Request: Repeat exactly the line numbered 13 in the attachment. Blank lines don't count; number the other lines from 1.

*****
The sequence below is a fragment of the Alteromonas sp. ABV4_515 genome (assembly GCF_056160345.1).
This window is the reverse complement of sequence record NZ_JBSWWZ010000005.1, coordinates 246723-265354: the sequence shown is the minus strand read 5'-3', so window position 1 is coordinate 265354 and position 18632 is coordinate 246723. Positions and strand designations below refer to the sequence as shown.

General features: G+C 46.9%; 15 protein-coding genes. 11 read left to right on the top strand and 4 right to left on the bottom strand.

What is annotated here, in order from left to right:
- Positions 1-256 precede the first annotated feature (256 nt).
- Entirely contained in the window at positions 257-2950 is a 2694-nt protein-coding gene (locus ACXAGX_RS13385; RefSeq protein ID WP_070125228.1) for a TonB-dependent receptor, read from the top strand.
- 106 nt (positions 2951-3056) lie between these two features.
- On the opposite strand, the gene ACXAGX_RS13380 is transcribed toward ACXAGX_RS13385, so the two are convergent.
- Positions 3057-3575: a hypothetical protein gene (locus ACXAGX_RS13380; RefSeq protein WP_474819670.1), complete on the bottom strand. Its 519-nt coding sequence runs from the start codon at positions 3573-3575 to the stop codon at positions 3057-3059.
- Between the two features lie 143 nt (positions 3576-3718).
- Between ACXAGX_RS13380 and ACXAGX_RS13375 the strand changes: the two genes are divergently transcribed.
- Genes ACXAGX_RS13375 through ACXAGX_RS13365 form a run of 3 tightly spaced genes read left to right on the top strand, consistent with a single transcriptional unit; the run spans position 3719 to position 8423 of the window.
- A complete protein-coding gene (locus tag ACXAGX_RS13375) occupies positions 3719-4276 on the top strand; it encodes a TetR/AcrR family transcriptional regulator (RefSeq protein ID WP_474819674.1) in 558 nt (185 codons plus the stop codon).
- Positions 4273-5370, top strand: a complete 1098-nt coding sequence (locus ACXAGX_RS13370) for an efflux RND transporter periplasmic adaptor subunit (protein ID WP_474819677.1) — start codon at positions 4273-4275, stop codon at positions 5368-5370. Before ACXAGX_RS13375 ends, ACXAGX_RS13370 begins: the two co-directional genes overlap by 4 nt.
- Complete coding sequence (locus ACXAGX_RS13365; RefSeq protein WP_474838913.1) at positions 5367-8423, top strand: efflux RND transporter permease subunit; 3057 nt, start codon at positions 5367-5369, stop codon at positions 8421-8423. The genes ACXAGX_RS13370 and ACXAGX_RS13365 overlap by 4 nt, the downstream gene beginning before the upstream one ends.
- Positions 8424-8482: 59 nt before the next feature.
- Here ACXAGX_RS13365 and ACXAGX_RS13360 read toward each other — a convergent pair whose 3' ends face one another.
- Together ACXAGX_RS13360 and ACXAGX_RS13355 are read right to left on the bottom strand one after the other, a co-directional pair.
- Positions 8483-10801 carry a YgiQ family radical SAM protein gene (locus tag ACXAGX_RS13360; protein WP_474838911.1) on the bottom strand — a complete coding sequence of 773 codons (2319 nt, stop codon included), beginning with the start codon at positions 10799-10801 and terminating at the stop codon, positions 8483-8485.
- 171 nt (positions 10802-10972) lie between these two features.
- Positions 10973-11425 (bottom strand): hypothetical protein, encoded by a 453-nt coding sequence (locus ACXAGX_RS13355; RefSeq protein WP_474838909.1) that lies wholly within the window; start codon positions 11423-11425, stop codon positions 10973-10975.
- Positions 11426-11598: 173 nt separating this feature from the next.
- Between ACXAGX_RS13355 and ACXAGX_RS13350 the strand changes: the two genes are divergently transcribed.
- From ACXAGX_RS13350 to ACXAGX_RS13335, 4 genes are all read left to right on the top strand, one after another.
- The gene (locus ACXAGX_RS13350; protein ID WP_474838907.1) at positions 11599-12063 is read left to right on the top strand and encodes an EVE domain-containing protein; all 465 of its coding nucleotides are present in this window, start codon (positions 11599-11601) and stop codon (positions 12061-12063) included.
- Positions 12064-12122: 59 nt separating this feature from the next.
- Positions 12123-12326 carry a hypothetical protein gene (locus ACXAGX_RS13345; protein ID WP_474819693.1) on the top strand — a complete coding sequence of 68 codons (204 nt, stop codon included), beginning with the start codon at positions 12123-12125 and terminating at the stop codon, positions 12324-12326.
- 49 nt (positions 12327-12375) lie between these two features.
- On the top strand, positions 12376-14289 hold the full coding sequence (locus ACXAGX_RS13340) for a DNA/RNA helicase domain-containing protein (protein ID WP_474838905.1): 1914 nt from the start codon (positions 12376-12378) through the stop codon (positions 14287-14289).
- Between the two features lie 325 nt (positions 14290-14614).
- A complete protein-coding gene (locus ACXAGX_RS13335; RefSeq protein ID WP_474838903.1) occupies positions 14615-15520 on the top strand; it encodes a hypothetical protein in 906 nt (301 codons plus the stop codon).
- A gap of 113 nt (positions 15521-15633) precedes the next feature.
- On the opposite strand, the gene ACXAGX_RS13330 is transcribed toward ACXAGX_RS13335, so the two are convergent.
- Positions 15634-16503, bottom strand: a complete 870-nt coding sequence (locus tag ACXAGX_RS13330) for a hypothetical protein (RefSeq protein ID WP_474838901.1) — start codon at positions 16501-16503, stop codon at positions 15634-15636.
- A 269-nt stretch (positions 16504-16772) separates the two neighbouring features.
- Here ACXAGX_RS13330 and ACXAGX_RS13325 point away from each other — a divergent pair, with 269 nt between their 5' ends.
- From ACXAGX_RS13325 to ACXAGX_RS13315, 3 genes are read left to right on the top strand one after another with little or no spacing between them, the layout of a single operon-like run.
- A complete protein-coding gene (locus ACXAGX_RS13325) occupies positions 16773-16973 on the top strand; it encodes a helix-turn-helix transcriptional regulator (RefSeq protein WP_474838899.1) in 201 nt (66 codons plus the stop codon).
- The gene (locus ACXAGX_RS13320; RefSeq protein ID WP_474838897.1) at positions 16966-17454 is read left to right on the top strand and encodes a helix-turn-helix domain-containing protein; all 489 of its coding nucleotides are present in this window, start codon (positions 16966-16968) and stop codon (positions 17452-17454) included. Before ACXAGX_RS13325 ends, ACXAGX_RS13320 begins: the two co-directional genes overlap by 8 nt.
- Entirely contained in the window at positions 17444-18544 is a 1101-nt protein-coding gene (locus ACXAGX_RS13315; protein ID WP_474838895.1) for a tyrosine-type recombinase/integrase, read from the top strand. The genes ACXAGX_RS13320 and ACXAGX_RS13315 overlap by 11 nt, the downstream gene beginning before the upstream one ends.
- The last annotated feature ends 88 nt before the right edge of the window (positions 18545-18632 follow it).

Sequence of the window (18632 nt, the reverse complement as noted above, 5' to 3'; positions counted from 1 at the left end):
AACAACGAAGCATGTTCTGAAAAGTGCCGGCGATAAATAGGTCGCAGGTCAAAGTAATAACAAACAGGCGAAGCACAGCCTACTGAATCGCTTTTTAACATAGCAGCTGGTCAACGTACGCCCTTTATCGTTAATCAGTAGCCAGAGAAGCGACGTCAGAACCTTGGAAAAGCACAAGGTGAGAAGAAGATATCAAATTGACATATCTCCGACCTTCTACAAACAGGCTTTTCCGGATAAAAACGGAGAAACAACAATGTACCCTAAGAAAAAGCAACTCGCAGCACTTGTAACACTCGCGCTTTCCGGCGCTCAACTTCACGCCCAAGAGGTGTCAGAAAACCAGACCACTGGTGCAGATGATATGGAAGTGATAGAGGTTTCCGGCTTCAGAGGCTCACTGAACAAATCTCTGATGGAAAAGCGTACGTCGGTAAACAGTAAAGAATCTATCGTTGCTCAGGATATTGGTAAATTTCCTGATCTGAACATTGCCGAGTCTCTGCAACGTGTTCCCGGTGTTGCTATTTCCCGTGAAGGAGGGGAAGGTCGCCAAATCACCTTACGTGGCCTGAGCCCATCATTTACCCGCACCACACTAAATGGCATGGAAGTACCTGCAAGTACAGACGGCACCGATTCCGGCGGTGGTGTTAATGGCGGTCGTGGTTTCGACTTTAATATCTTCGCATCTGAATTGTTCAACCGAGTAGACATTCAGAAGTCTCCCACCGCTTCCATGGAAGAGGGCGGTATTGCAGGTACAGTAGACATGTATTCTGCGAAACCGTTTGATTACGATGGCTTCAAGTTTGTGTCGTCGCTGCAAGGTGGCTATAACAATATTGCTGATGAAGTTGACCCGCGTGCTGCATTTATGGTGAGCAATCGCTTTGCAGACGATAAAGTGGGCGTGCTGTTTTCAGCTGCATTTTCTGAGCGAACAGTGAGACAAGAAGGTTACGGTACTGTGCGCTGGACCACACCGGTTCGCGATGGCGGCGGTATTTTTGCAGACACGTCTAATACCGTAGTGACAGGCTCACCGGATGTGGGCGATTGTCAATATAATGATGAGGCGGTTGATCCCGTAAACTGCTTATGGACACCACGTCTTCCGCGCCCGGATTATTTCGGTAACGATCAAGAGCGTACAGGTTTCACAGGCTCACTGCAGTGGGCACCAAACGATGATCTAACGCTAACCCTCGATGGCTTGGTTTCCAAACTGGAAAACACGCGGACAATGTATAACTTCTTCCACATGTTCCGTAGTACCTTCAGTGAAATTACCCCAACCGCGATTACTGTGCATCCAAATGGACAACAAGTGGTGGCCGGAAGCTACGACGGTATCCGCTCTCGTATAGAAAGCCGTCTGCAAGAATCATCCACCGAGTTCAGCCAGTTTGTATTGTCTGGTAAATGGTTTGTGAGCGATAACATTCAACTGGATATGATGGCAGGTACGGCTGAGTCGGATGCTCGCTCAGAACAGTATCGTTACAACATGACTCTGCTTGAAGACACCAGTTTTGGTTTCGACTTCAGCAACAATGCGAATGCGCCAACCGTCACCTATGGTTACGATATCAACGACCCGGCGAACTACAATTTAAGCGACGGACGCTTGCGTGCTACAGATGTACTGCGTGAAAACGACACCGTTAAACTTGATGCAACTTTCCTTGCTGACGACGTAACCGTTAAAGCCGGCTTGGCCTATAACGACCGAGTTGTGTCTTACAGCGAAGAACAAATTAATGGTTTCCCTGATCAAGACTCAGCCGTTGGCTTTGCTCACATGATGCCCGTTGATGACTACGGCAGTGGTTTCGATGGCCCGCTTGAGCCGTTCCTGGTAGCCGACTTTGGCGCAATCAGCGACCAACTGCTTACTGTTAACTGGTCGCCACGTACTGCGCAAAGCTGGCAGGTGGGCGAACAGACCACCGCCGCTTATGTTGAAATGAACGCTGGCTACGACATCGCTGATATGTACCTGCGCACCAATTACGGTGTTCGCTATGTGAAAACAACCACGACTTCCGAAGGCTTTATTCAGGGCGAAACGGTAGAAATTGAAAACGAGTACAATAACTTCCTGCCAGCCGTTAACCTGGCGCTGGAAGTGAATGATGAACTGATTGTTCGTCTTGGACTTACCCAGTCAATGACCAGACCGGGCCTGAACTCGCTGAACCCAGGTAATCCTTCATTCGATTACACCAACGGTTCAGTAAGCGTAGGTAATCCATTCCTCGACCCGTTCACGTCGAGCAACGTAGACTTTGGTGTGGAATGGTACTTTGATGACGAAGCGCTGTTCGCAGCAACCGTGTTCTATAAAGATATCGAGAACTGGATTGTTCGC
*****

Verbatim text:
- A complete protein-coding gene (locus tag ACXAGX_RS13375) occupies positions 3719-4276 on the top strand; it encodes a TetR/AcrR family transcriptional regulator (RefSeq protein ID WP_474819674.1) in 558 nt (185 codons plus the stop codon).